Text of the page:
12. A new role for oxidative stress in aging: The accelerated aging phenotype in Sod1-/-mice is correlated to increased cellular senescence.

    Science.gov (United States)

    Zhang, Yiqiang; Unnikrishnan, Archana; Deepa, Sathyaseelan S; Liu, Yuhong; Li, Yan; Ikeno, Yuji; Sosnowska, Danuta; Van Remmen, Holly; Richardson, Arlan

    2017-04-01

    In contrast to other mouse models that are deficient in antioxidant enzymes, mice null for Cu/Zn-superoxide dismutase (Sod1 -/ - mice) show a major decrease in lifespan and several accelerated aging phenotypes. The goal of this study was to determine if cell senescence might be a contributing factor in the accelerated aging phenotype observed in the Sod1 -/ - mice. We focused on kidney because it is a tissue that has been shown to a significant increase in senescent cells with age. The Sod1 -/ - mice are characterized by high levels of DNA oxidation in the kidney, which is attenuated by DR. The kidney of the Sod1 -/ - mice also have higher levels of double strand DNA breaks than wild type (WT) mice. Expression (mRNA and protein) of p16 and p21, two of the markers of cellular senescence, which increased with age, are increased significantly in the kidney of Sod1 -/ - mice as is β-gal staining cells. In addition, the senescence associated secretory phenotype was also increased significantly in the kidney of Sod1 -/ - mice compared to WT mice as measured by the expression of transcripts for IL-6 and IL-1β. Dietary restriction of the Sod1 -/ - mice attenuated the increase in DNA damage, cellular senescence, and expression of IL-6 and IL-1β. Interestingly, the Sod1 -/ - mice showed higher levels of circulating cytokines than WT mice, suggesting that the accelerated aging phenotype shown by the Sod1 -/ - mice could result from increased inflammation arising from an accelerated accumulation of senescent cells. Based on our data with Sod1 -/ - mice, we propose that various bouts of increased oxidative stress over the lifespan of an animal leads to the accumulation of senescent cells. The accumulation of senescent cells in turn leads to increased inflammation, which plays a major role in the loss of function and increased pathology that are hallmark features of aging. Copyright © 2016 The Authors. Published by Elsevier B.V. All rights reserved.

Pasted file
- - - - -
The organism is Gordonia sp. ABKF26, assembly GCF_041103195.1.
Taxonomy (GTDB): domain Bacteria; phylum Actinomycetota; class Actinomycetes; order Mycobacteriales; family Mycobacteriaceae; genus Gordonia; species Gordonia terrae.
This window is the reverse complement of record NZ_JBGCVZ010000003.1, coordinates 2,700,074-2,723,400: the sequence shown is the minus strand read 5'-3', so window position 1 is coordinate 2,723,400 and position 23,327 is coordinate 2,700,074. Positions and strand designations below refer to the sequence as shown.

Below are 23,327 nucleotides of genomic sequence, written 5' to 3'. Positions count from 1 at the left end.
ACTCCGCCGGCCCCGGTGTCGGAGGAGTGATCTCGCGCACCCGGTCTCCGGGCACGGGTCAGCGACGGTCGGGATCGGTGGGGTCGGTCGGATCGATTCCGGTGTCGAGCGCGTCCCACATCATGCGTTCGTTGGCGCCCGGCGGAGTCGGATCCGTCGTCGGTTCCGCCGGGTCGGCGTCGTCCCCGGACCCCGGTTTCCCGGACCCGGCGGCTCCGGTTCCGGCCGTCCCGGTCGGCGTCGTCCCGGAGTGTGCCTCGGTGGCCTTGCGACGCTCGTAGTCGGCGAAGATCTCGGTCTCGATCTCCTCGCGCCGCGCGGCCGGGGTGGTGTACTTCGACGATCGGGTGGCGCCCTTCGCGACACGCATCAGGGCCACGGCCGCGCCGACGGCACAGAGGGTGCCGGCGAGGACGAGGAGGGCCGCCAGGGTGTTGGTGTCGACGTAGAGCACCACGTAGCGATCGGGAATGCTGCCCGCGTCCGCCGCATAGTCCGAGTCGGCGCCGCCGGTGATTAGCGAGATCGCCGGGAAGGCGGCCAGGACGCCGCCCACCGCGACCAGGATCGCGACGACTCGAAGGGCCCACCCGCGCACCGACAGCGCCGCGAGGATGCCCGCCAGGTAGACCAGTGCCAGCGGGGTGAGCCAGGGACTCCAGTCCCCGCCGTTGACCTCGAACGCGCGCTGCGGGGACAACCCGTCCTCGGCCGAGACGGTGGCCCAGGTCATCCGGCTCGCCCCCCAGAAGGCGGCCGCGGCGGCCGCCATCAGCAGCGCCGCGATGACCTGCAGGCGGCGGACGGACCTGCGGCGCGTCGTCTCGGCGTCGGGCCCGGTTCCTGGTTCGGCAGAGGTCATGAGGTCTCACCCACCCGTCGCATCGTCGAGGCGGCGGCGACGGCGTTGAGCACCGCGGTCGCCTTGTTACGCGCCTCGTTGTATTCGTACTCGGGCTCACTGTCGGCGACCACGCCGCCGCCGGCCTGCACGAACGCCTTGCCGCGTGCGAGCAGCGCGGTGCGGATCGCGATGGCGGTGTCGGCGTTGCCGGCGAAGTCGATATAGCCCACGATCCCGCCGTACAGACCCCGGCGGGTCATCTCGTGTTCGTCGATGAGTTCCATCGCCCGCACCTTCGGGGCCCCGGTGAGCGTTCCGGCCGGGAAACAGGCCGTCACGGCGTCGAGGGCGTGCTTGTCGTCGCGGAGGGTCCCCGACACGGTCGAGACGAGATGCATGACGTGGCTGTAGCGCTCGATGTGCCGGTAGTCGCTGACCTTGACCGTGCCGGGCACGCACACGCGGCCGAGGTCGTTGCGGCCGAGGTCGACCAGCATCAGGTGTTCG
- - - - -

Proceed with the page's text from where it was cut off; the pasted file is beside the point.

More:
13. Defense Islands in Bacterial and Archaeal Genomes and Prediction of Novel Defense Systems ▿†‡

    OpenAIRE

    Makarova, Kira S.; Wolf, Yuri I.; Snir, Sagi; Koonin, Eugene V.

    2011-01-01

    The arms race between cellular life forms and viruses is a major driving force of evolution. A substantial fraction of bacterial and archaeal genomes is dedicated to antivirus defense. We analyzed the distribution of defense genes and typical mobilome components (such as viral and transposon genes) in bacterial and archaeal genomes and demonstrated statistically significant clustering of antivirus defense systems and mobile genes and elements in genomic islands. The defense islands are enrich...

  14. [Vitamins and oxidative stress].

    Science.gov (United States)

    Kodentsova, V M; Vrzhesinskaia, O A; Mazo, V K

    2013-01-01

    The central and local stress limiting systems, including the antioxidant defense system involved in defending the organism at the cellular and systemic levels from excess activation response to stress influence, leading to damaging effects. The development of stress, regardless of its nature [cold, increased physical activity, aging, the development of many pathologies (cardiovascular, neurodegenerative diseases, diseases of the gastrointestinal tract, ischemia, the effects of burns), immobilization, hypobaric hypoxia, hyperoxia, radiation effects etc.] leads to a deterioration of the vitamin status (vitamins E, A, C). Damaging effect on the antioxidant defense system is more pronounced compared to the stress response in animals with an isolated deficiency of vitamins C, A, E, B1 or B6 and the combined vitamins deficiency in the diet. Addition missing vitamin or vitamins restores the performance of antioxidant system. Thus, the role of vitamins in adaptation to stressors is evident. However, vitamins C, E and beta-carotene in high doses, significantly higher than the physiological needs of the organism, may be not only antioxidants, but may have also prooxidant properties. Perhaps this explains the lack of positive effects of antioxidant vitamins used in extreme doses for a long time described in some publications. There is no doubt that to justify the current optimal doses of antioxidant vitamins and other dietary antioxidants specially-designed studies, including biochemical testing of initial vitamin and antioxidant status of the organism, as well as monitoring their change over time are required.

  15. Oxidative stress in mammalian cells impinges on the cysteines redox state of human XRCC3 protein and on its cellular localization.

    Directory of Open Access Journals (Sweden)

    Pierre-Marie Girard